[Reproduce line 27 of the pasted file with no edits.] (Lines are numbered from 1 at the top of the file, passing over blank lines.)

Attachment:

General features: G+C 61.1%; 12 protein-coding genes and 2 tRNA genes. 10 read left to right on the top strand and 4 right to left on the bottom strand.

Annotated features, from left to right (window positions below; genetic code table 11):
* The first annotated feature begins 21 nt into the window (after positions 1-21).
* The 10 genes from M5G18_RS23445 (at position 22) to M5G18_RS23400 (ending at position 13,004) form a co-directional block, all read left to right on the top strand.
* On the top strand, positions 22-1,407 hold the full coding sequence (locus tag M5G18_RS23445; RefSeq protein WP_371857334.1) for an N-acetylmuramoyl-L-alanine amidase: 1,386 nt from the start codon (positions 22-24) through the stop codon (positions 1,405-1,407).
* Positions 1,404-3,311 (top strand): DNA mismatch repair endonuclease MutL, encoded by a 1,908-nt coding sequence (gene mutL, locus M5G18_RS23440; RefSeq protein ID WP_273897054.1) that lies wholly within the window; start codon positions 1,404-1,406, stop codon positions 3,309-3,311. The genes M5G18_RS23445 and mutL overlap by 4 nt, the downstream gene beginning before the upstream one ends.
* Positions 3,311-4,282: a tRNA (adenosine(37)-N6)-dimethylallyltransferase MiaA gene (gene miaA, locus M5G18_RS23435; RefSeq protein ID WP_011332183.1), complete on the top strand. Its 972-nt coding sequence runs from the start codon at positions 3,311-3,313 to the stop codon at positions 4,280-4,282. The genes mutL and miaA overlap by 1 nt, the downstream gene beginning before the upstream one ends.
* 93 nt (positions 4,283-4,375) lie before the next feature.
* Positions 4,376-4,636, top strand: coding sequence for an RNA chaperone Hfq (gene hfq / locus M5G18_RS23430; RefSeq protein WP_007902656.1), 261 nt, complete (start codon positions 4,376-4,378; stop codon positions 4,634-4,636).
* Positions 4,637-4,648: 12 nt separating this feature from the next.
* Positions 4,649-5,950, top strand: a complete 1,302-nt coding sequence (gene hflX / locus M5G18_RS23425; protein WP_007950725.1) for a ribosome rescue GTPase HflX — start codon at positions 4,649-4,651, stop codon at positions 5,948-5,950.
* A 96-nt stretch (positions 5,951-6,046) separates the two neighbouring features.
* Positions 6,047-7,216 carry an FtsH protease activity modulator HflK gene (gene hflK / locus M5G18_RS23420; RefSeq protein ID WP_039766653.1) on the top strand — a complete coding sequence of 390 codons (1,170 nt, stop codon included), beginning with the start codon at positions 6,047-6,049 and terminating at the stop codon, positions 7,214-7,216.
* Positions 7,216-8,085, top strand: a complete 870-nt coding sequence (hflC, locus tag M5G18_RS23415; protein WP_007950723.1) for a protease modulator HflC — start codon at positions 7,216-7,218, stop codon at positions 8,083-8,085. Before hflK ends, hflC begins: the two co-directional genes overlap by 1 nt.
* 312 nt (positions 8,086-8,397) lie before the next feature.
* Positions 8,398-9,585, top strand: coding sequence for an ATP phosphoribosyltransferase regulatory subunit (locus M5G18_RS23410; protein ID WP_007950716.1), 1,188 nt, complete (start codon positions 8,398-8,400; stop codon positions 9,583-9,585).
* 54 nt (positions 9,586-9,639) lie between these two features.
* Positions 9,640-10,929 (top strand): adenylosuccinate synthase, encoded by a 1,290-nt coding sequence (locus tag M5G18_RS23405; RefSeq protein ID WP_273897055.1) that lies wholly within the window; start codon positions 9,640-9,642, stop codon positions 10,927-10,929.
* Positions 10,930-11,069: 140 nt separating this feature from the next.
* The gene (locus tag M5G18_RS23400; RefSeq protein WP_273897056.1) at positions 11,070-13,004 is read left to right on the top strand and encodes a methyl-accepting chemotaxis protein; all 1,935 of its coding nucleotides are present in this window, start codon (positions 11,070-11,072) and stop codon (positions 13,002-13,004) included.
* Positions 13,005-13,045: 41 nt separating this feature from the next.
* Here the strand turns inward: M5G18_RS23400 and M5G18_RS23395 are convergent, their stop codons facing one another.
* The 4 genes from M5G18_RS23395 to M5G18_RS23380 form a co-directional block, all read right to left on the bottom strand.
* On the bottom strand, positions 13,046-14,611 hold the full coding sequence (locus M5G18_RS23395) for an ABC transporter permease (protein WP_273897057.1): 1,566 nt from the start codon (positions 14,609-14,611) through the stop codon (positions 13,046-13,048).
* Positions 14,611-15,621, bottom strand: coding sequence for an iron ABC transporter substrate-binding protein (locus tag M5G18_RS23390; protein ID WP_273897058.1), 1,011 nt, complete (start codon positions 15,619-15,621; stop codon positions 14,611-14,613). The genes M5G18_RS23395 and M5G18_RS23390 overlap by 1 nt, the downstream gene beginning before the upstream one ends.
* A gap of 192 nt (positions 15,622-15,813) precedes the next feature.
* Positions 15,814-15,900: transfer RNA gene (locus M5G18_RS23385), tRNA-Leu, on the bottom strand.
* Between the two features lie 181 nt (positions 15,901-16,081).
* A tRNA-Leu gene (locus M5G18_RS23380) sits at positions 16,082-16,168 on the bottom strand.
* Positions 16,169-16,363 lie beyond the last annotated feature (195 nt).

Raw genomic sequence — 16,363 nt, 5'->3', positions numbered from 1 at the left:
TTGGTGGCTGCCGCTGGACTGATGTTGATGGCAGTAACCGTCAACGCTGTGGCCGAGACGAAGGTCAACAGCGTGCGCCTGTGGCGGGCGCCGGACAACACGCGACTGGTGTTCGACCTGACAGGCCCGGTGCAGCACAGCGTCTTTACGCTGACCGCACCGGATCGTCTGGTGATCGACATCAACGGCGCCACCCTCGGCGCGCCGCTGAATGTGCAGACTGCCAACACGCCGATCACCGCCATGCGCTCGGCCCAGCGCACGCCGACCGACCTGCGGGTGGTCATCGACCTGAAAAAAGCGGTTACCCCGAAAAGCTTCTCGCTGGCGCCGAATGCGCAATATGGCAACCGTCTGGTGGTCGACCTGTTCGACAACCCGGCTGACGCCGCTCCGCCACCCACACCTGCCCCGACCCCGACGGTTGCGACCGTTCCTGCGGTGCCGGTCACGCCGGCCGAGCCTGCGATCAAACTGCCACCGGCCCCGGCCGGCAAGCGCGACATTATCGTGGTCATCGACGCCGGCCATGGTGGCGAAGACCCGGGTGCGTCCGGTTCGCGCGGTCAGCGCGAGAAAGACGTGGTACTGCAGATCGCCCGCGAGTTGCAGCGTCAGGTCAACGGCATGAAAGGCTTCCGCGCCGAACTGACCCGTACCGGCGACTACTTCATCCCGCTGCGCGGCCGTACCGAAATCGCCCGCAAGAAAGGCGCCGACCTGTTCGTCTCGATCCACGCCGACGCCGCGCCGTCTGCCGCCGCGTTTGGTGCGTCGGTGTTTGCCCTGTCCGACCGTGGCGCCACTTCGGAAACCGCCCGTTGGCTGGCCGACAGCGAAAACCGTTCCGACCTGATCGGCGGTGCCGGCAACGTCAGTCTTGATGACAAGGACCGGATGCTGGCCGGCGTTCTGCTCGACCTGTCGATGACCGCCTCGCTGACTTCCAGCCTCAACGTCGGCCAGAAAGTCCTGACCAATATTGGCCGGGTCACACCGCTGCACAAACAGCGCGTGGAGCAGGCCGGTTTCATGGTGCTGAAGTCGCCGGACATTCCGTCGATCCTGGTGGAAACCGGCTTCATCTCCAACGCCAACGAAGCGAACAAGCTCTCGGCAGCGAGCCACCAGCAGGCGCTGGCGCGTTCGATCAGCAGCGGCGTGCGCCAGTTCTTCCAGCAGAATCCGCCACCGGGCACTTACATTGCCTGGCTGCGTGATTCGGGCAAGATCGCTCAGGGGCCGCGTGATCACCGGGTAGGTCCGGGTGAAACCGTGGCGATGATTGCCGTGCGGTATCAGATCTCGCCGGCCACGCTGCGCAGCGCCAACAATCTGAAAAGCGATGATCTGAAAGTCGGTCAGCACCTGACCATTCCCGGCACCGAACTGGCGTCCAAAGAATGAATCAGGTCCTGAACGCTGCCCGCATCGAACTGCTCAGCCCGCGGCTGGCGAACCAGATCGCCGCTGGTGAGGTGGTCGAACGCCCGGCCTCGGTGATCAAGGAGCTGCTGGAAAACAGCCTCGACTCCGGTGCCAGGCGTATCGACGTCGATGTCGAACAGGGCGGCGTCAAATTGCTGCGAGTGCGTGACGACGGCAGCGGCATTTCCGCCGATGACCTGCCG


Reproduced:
* Positions 15,814-15,900: transfer RNA gene (locus M5G18_RS23385), tRNA-Leu, on the bottom strand.